The Wooden Prince
|2019-12-20 Fri 19:30||National Concert Hall||400 700 1000 1200 1500 2000||Buy|
Aylen Pritchin, violin
Béla Bartók : The Wooden Prince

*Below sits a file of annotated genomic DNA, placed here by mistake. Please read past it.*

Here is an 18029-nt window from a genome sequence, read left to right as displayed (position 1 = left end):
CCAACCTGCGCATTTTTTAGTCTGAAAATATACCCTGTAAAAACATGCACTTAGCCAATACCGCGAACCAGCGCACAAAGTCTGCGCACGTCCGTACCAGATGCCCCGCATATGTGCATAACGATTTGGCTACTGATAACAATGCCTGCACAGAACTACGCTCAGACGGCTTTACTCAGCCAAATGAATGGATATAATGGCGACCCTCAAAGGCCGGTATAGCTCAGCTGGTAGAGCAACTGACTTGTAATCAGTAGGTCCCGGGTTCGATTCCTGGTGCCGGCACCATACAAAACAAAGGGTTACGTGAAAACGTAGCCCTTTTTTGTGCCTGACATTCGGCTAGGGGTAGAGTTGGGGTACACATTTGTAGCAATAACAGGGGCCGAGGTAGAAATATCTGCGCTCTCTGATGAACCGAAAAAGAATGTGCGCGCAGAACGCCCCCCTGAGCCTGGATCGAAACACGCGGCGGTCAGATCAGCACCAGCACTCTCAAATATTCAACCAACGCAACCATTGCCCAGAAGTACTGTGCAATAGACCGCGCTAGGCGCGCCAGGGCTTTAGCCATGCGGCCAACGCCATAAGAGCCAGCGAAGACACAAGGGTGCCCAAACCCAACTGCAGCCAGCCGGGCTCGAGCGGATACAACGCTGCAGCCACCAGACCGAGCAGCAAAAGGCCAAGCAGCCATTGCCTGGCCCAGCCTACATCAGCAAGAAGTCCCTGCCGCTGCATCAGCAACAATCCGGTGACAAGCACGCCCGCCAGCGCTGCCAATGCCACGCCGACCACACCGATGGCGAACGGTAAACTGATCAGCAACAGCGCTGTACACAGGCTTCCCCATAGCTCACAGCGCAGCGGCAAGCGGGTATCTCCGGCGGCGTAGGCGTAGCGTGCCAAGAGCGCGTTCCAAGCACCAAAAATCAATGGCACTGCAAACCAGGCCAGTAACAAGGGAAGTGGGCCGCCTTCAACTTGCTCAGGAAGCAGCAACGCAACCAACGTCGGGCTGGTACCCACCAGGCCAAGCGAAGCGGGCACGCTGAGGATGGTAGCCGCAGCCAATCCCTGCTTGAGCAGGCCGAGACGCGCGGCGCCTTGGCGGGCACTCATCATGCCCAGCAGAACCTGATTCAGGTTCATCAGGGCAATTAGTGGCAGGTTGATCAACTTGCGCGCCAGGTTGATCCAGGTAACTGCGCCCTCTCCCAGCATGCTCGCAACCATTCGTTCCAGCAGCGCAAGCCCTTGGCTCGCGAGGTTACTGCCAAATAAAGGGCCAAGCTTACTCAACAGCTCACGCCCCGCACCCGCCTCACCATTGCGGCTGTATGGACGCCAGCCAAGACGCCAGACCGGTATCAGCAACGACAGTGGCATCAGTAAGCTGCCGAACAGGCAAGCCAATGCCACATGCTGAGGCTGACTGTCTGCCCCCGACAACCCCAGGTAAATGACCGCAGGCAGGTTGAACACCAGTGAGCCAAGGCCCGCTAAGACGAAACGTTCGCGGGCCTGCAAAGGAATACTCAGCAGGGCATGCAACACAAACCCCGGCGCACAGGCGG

Beethoven’s beloved violin concerto is a work built on the traditional concerto form with some unexpected rule-bending, and bold and brilliant strokes. It opens with unconventional repeated beats on the timpani. What follows is the Godinspired entrance of a solo violin which testifies to Beethoven’s composition abilities and penchant for challenging tradition, as it is also permeated with incessant momentum and modern sensibility. Upon first hearing, Bartók’s The Wooden Prince seems to be the opposite, steeped in tradition. However, he assimilated his predecessors’ techniques and turned the non-ostentatious and fixed rhythm of folk music into his own musical language, and explored psychological issues from his distinctive point of view. It tells a story of a prince using a puppet to catch a princess’s attention, not expecting the princess to fall in love with the puppet rather than him. The absurdity of love and irony of life are subtly yet nimbly conveyed in this work with an eventual happy ending.